Washington -Registered nurses are being priced out of the U.S. housing market in most major U.S. metropolitan areas.
A new report by the Center for Housing Policy and Homes for Working Families says fewer RNs qualify to buy a median-priced home in most metropolitan areas. The situation is worst for low-wage earners like nursing aides and home health workers, who are being priced out in all metro areas studied, the Washington-based organizations said.
Jeff Rogers is feeling hot, hot, hot.
As a registered nurse, he has one of the hot jobs of 2007.
"Absolutely, it is hot," said Rogers, who works in the cardiac cath lab at Florida Hospital Ormond Memorial.
Rogers thinks the medical field is so smoking he has influenced his twin daughters and a nephew to pursue health-related careers.
Neil Williams II, a registered nurse for nearly a decade, still routinely gets mistaken for a doctor when he walks into a patient's room wearing a white lab coat over his blue scrubs.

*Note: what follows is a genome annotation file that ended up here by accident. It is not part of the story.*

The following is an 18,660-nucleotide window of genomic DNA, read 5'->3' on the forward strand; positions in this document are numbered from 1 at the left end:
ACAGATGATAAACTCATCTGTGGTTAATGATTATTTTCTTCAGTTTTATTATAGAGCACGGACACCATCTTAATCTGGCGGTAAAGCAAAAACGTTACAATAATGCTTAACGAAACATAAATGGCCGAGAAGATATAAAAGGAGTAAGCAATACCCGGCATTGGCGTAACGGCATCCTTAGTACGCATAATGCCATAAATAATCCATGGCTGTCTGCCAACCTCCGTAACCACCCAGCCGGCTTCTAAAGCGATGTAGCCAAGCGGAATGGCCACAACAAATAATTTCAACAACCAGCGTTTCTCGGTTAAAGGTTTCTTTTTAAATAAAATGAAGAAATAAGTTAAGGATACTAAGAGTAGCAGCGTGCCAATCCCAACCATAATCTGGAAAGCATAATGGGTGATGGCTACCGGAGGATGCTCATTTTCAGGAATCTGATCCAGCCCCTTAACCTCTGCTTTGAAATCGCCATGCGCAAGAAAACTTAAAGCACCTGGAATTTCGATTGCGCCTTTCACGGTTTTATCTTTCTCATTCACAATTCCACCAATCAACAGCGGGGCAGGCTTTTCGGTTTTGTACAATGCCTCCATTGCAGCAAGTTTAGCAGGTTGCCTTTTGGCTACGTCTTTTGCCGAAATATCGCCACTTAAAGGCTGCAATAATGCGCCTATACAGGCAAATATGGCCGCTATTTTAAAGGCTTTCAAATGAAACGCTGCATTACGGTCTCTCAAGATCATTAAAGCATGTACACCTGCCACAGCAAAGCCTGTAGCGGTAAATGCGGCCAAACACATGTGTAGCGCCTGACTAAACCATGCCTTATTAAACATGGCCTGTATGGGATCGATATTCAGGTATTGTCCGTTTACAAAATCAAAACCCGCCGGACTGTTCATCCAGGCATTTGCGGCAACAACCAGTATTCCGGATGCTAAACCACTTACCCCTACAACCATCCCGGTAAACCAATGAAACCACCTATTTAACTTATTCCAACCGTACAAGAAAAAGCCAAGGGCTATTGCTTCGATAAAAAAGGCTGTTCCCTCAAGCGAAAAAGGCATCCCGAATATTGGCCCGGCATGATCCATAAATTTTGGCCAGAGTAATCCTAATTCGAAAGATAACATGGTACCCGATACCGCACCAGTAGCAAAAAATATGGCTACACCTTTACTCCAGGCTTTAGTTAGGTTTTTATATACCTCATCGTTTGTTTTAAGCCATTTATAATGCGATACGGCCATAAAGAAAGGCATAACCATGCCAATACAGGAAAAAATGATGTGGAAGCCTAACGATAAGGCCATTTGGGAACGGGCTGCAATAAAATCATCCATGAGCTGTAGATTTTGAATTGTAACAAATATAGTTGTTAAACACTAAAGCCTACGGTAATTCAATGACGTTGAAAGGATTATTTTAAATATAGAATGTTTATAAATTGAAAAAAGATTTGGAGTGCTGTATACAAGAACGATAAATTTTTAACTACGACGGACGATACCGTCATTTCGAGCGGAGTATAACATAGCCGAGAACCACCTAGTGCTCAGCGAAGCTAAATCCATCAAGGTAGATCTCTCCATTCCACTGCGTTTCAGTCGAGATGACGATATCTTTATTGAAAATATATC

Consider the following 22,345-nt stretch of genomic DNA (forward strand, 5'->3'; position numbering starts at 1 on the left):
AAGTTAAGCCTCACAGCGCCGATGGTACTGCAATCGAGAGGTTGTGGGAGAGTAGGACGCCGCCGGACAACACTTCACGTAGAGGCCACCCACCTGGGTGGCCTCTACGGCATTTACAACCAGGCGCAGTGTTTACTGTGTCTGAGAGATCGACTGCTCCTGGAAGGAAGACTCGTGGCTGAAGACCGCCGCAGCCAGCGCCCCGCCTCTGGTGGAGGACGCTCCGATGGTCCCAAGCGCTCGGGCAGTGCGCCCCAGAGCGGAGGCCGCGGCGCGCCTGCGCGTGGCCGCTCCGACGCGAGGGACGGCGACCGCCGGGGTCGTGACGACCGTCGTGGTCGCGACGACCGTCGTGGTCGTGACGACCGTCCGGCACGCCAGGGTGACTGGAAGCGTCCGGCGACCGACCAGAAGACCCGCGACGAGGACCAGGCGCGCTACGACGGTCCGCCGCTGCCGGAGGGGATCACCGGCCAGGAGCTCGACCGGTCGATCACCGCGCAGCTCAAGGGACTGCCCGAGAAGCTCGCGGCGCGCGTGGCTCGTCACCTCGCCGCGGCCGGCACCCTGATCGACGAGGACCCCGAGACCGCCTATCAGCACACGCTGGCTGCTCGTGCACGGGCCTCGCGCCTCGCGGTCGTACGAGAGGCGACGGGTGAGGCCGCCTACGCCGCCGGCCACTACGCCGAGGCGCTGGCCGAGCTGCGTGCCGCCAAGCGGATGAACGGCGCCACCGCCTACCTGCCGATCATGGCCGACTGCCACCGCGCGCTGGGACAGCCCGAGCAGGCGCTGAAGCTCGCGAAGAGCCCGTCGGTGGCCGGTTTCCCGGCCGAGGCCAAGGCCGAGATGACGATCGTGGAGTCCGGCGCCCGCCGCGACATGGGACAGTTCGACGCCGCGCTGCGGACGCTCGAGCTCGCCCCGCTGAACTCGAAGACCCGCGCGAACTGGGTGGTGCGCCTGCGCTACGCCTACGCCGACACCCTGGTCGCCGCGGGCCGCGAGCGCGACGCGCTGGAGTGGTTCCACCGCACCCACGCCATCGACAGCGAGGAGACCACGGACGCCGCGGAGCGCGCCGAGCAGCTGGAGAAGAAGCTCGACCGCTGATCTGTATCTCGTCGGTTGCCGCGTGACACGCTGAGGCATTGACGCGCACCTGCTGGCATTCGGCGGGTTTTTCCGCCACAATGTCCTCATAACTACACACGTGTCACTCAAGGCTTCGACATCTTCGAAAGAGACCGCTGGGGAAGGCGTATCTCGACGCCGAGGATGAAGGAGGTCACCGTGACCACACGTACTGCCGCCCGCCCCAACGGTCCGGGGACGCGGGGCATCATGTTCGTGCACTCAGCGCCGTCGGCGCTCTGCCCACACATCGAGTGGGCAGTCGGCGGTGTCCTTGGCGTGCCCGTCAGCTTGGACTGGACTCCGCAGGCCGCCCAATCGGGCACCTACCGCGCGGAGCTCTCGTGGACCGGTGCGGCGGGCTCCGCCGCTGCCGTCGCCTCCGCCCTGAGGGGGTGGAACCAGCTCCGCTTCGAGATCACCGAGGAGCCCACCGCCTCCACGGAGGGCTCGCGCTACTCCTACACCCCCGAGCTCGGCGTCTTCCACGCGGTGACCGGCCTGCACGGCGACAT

It's a small reminder that old stereotypes die hard -- despite rising numbers of men choosing careers as registered nurses, and despite years of predictions that men will be key in easing a nursing shortage.
Evergreen Valley College's 90 percent passing rate on the national nursing exam wasn't good enough for Richettia Walker.
Instead, she came to Modesto Junior College.
"I knew it had an excellent nursing program and that the pass rate is high," she said. "I thought 'the curriculum has to be good' and it actually is."
ORTSMOUTH -- Valerie Perrinez graduated from the University of New Hampshire last year with a nursing degree and $38,000 in debt.
Now, every month for the next 10 or 15 years, she'll put at least $250 toward paying off her student loans.
But she couldn't have finished school without them.
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Liz Di Bernardo